What Do You See?

This morning, a lovely friend shared an image on his social media:

I remember being a very small child and seeing what would have been an Original Punk on the High Street. My parents pulled me away, saying that I shouldn’t go near Those People.

This must’ve been the 70s. And fair enough, some punks were… well… a bit mad.

But since then, I’ve often been the weirdo on the High Street. Whether it be a teenage goth in full drag (stopped traffic), or in my wedding dress (stopped pedestrians), or in robes and cloak for a Handfasting (both).

This taught me a few things.

1. Learn to dodge people who stop to stare right in your path.

2. Have a smile on. Because it confuses people.

3. Be aware that if you dress differently to ‘the Norm’, be prepared for people to react.

I’ve had car-horn beeps and cheers, children gently stroking the velvet of my cloak, and any number of questions or catcalls.

But you know what? It is always an adventure.

When people approach to ask something, they are both curious and brave. It takes guts to go up to the Strange Person and speak to them. After all, who knows what might happen?

I do wonder if people would believe some of the questions they ask, but it’s to be expected. Eddie Izzard has quipped about people staring at him:

‘Man in a dress!’

No frame of reference… oh god, what do I do…

That kind of sums it up.

In recent years, however, I’ve seen that bravery grow. I’ve never had insults thrown; the worst was ‘what are you supposed to be?’

I’ve been asked if I live in a commune, Hobbiton, if I always dress like this, Harry Potter or Lord of the Rings quotes (usually spells, oddly).

I keep smiling. I stop and try to answer. I’ve a number of retorts to familiar questions, but keep it lightly humorous. Then, when people see that I’m an Actual Person and not about to bite their head off, we can engage in conversation.

If it’s younger people, I always have time to chat, to let them touch my cloak or staff (or tattoos), and generally to teach them that It Is OK.

This is about respect, in both approach and response. It’s about engaging at a level that encourages understanding. It’s about inspiring, showing people that there is magic in the world, even if it turns out to be a normal(ish) human being underneath.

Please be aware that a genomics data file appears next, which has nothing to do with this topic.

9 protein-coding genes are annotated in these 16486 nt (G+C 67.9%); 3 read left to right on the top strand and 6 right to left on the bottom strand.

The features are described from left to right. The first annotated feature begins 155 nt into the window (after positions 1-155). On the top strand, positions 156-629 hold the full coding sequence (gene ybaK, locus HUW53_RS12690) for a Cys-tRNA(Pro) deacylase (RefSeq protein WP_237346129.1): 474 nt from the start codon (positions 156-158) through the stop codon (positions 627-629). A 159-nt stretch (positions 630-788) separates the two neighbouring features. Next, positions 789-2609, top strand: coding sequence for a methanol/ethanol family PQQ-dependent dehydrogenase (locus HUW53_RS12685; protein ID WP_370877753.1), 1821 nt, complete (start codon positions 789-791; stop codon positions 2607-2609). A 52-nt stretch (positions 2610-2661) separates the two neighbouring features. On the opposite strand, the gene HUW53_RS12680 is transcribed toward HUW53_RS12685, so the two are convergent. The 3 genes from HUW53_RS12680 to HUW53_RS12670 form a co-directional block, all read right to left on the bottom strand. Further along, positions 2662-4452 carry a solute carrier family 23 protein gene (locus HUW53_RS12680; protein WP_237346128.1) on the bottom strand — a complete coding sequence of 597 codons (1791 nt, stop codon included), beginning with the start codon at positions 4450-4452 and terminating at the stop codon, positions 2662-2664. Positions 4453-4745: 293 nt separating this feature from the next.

This is about walking the talk. Not showing off, but being who you are in that moment, and reacting well when people engage with that image.

I often wonder what people see when they look at me, all dressed up. Do they then go home and say to someone else ‘Ooh, I met a real Druid today!’

What do I want them to then hold in that image of me? ‘I met a real Druid and…’

Ideally, that I was friendly and nice, not stuck-up or daft! That this is real, not just for show.

I have so much respect for those who go out into the world showing their plumage. Be it punks, goths, pagans, drag Kings and Queens…

It takes bravery to do that, too.

What image do we present to the world, in both outerwear and engagement? Are we staying in ‘protective’ mode today, or dressing up? And when people approach to ask – with genuine respect and desire to know – what do we say?

I’ve been mulling over what to wear to Witchfest this weekend. Do I glam up or stay everyday? I usually like to give talks in my civvies, because my Druidry isn’t actually dependent on outfit.

But perhaps a little bravery is required this time…

8 Comments »

  1. Blodeuwedd said

    I am a Saxon/Viking re-enactor and have occasionally been in an ‘out of context/place wearing Viking clothes. Generally people go to great lengths (once even walking into a lamp post) rather than ‘see’ me. A local TV company, about 20 years ago, did a documentary on us which involved a friend of mine standing in full warrior clothing in a shopping mall for an hour. They speeded up the footage…nobody looked at him.

    I have never felt entirely comfortable with robes, for a number of reasons, but I think I might be getting ready to ‘go there’!

    • druidcat said

      Hubby does full-contact medieval fighting – I know what you mean! But once one person stops to chat, others do, I find. Or you see people wishing they could…

      I’ve been known to run down the road to tell reenactors how awesome they look. Because that effort deserves it! 😊❤️

      • Blodeuwedd said

        Some of the costumes are awesome. I don’t do much of it now, due to the 3 jobs and a PhD, but I do miss it. The full contact medieval combat is awesome!!!

      • druidcat said

        Look back through this blog for my posts from Battle of the Nations in Serbia last Spring. Mad fun 😊

  2. Iona said

    I get stared at or whispered about- it’s usually my hair that interests people!
    I just smile and say hello!
    I too was fascinated with mods, punks and rockers over the years growing up also!

  3. Wrycrow said

    I’ve spent a good amount of my life hiding my Pagan-ness and my Queer-ness and my Goth-ness in a “normal” costume because of my utter fear of judgement and probably a heap of internalised shame too. Perhaps this post is the gentle nudge I need to stop doing that, and have the courage to be “out”. Thank you for writing it, and for your bravery in being yourself.

  4. Martin said

    Go as maleficent that’ll put the cat amongst the pigeons!

  5. Marg bradley said

    I,m now eighty years young so I am aware of If not now, WHEN?x

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